You should start that trend with Logan. I know they do it in other states as the two women (sisters) who created the site in March 2017 said it was popular in Florida and some other states. I mentioned in my post on Tuesday that it might be fun for AJ to try with her students. She commented later that she was going to do it with this year’s students and had done it last year, and that it was not quite as big a craze as here in Michigan. I could tell how many more people were on that Facebook site since last year – 37,000 + … I was amazed. I will send you a history of the group via e-mail, in case you are interested or know someone who may want to start a similar group there. (Actually I just sent it – or look up “Downriver Rocks!” as it is a pinned post.
        https://www.facebook.com/groups/1256452507776031/permalink/1288248264596455/

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      • I read it and kept it. Logan’s mom is very artistic, but she’s also very busy.

        Liked by 1 person

      • lindasschaub says:

        Anne: I just searched on Facebook (I think you told me you were on Facebook) and there is a group in NC. I don’t know if this is anywhere near you though, but there are people here who take rocks with them to other states or Up North when they go on vacation to try to start other groups: Onslow/Jones County North Carolina Painted Rocks

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      • Thanks for the link. That’s marvelous!

        Liked by 1 person

      • lindasschaub says:

        You’re welcome – they have fun with it – good for the kids to be creative and get outside and away from the TV and phones.

        Liked by 1 person

  3. Ellie P. says:

    D-pressing and D-eadly weather, but soon enough will become d-liciously warm ‘n’ wonderful!! Keep on walkin’, you amazing person!!

    Liked by 1 person

  4. Ann Marie stevens says:

    Miss Linda…………………………today I saw the forsythia burst open on a few bushes……………………….and I saw a few hyacinths opened…………………lets………..”keep on walkin…….”

    Liked by 1 person

    • lindasschaub says:

      I saw a weeping cherry in the neighborhood and one small forsythia bush … thought that was funny after writing that I hadn’t seen any yesterday. Nothing at the Park yet … I saw a few tiny leaves but they were not on trees or bushes, but on the weeds! And I have weeds! Keep on walkin’ … I did five miles this morning.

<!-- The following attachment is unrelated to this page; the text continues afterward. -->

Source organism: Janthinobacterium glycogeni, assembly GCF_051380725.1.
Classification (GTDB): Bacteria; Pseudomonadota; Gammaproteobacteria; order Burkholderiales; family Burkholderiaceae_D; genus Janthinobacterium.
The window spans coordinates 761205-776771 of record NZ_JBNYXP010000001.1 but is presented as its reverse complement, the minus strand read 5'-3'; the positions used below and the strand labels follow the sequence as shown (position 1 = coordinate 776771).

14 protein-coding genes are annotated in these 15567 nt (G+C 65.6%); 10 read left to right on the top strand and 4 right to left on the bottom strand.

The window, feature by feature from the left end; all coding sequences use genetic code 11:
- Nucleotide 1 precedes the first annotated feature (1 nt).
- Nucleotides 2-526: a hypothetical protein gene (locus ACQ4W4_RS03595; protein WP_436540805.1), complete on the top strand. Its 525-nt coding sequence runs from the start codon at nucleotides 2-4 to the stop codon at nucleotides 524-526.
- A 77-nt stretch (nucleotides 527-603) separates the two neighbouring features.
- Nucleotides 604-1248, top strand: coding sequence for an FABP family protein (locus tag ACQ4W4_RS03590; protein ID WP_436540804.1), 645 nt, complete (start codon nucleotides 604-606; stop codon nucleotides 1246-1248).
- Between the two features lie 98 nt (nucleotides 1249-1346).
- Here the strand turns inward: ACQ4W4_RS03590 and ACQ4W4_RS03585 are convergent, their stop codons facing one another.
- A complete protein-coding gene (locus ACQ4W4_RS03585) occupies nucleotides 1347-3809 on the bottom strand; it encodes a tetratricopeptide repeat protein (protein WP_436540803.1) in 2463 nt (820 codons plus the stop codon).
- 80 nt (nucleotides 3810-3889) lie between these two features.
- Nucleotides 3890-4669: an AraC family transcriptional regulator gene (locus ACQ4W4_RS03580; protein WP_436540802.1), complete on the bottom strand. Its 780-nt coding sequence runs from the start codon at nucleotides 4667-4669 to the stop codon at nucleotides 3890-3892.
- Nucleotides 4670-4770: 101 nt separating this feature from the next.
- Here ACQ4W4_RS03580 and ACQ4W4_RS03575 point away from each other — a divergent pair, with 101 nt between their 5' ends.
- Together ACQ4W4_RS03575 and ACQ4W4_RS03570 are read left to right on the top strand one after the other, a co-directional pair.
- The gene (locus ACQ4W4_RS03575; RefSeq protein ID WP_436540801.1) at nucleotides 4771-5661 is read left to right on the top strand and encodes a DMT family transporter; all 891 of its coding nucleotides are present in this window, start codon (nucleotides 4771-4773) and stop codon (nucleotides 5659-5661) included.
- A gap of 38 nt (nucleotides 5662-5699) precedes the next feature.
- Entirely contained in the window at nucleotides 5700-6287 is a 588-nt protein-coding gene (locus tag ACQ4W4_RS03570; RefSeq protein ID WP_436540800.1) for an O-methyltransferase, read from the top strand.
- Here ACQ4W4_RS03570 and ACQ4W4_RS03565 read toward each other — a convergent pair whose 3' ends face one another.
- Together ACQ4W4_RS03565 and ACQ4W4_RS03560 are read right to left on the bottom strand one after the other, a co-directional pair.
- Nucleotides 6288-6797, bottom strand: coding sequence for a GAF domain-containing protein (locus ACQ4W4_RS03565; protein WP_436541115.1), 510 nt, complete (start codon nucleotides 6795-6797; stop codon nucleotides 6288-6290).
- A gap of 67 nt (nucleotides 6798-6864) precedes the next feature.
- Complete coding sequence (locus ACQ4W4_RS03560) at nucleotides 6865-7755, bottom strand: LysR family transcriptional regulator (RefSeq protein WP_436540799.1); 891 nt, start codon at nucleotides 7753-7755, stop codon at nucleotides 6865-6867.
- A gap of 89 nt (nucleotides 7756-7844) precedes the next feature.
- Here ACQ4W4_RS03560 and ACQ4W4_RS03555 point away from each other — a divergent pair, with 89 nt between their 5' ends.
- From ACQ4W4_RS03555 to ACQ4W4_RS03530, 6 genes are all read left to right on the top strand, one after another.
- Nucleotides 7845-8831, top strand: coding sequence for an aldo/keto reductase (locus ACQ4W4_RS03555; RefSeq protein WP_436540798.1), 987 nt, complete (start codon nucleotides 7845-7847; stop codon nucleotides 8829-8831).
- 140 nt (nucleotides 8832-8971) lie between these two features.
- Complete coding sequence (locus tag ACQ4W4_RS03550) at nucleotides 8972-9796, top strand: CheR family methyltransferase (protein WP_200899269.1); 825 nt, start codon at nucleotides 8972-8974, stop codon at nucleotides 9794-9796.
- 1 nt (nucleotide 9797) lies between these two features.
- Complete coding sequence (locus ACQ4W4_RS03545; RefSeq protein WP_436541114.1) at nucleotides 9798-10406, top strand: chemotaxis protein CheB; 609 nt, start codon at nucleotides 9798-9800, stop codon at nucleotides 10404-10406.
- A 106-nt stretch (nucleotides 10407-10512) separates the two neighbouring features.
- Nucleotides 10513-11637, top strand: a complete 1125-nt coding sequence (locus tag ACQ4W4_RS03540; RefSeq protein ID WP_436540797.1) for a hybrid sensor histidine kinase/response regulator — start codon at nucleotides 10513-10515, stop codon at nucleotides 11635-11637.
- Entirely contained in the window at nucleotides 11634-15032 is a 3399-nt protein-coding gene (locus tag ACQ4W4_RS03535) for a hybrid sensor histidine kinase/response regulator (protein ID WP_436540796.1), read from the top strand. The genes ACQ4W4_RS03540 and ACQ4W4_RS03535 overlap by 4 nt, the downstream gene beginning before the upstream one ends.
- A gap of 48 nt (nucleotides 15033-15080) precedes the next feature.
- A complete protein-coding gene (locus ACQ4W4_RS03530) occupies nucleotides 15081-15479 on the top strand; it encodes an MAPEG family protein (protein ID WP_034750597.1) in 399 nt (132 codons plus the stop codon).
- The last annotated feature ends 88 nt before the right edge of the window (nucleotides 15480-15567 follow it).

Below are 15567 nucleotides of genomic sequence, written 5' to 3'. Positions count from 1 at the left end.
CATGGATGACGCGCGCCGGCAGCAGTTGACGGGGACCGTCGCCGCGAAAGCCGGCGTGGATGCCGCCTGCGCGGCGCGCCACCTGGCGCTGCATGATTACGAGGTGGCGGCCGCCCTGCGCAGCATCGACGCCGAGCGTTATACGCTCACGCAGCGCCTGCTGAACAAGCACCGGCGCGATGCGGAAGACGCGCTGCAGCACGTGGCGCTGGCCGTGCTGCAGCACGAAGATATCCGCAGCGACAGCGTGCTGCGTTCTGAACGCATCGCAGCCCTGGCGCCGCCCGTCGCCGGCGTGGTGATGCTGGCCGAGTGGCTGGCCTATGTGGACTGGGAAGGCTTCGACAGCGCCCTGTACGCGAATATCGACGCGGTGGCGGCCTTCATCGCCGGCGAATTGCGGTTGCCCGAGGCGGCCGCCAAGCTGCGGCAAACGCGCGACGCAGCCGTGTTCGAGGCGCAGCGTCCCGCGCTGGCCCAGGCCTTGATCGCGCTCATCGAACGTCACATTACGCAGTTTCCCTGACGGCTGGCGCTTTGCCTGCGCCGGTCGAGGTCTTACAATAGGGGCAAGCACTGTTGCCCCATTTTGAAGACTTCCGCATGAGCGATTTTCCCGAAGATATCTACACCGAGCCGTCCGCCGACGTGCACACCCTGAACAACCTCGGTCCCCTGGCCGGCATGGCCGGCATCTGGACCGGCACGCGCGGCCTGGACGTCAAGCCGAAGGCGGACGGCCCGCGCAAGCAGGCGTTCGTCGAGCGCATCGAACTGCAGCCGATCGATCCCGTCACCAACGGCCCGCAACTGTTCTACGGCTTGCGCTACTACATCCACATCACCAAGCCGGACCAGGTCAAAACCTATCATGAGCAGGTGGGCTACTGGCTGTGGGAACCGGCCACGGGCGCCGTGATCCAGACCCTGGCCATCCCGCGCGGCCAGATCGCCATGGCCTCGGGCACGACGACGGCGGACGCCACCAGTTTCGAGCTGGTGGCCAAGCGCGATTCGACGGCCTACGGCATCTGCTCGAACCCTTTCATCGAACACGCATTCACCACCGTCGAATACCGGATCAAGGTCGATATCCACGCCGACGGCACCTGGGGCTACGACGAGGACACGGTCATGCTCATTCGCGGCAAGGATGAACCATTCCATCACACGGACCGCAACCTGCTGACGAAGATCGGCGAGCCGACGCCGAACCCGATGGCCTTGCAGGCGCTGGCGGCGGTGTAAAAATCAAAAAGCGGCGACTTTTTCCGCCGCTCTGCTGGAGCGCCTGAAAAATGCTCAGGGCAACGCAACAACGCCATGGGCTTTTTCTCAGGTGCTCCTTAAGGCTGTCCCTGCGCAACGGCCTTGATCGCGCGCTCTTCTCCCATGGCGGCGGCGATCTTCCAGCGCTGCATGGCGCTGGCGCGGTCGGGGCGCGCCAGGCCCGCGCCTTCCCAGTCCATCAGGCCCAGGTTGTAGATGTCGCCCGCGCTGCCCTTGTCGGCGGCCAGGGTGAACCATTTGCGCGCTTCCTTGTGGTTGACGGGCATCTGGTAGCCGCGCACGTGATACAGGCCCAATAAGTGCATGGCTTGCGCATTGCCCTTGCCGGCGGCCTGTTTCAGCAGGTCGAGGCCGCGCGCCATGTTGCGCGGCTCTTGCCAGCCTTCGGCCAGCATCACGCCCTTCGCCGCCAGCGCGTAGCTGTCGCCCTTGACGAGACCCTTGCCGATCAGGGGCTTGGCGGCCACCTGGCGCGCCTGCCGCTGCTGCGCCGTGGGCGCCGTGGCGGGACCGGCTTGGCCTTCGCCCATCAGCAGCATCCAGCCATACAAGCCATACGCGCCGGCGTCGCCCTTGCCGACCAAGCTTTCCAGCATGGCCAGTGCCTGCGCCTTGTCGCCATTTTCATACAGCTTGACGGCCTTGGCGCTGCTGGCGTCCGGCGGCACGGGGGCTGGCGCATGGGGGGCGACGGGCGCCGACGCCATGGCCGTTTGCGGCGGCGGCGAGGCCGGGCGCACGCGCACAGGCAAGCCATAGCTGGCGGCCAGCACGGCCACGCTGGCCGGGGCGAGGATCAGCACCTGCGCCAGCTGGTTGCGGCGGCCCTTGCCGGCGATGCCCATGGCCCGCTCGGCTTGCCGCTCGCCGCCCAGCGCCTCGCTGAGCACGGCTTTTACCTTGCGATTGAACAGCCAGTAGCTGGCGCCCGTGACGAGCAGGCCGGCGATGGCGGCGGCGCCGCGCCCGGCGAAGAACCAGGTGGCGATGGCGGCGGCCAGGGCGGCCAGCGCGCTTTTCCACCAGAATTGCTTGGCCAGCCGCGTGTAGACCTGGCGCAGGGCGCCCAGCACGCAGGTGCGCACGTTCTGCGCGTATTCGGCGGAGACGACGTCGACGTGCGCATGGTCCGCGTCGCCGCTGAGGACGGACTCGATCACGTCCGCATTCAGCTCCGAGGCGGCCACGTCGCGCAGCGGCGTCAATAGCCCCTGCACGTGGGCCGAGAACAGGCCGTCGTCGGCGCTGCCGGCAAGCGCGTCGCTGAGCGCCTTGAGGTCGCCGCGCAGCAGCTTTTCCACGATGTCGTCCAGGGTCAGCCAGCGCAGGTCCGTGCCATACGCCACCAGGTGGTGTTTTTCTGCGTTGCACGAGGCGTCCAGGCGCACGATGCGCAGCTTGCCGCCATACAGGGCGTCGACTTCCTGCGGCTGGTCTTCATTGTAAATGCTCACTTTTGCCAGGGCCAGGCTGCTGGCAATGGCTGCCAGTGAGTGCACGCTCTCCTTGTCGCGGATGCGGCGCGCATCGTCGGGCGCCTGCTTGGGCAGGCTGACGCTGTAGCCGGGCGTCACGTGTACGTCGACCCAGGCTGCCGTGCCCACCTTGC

Like

  5. John says:

    You always write in a interesting way, so fun to read.😊 You still do not have green trees. Here everything has turned out in a week. Not full, but it shines green in nature. The weather has been bad last week with storm and rain, but it has not been cold. Hope spring will come to you soon so that it gets green in nature and warm in the air. Certainly, the weather affects the mood, you will be happy when the weather is warm and sunny.😊

    Liked by 1 person

    • lindasschaub says:

      Thanks for saying that John. Over the years I have tried to make my walks seem like everyone is tagging along with me. Still no green trees, but I saw a flowering weeping cherry in the neighborhood but it was the only one. We just had a thunderstorm and rain the rest of the night/overnight and a soggy morning. I hope it does get sunny to get out and enjoy the warmth and sun – it is good for the soul. 🙂

      Liked by 1 person

  6. WalkFrederick says:

    We’ve had a long winter here in Maryland, as well. For some reason our flowers have still come, though! We’ve got daffodils, tulips, crocuses and hyacinths already. Also plenty of dandelions. 🙂

    It’s nice to have a place close to home with lots to explore.

    Liked by 1 person

    • lindasschaub says:

      I saw one flowering tree in the neighborhood this morning and that happened just since yesterday and I saw a few dandelions on the walk home – they weren’t on my lawn, but they soon will be, that’s for sure.

      I like that it is only a mile from my house and I just never went down that way as you need to go a longish route to get there since a school takes up an entire block. But once you are there, you forget you are in the middle of the City. Thank you for subscribing to my blog, I have been following all the interesting tidbits and your walk on Twitter so far since we connected earlier this week.

      Like

  7. What they did to the wonderful Native Americans was nothing short of super cruel genocide.

    Liked by 1 person

    • lindasschaub says:

      Agreed – plus building casinos on sacred burial grounds. The Native Americans are the true Americans. I guess this landing at Council Point Park was a big deal when it happened … there was a big write-up and display at our City’s historical museum back in 2013 for the 250th anniversary. If you scroll to the end of this site page, you’ll see the significance: http://www.lphistorical.org/pontiac_council.html

      Like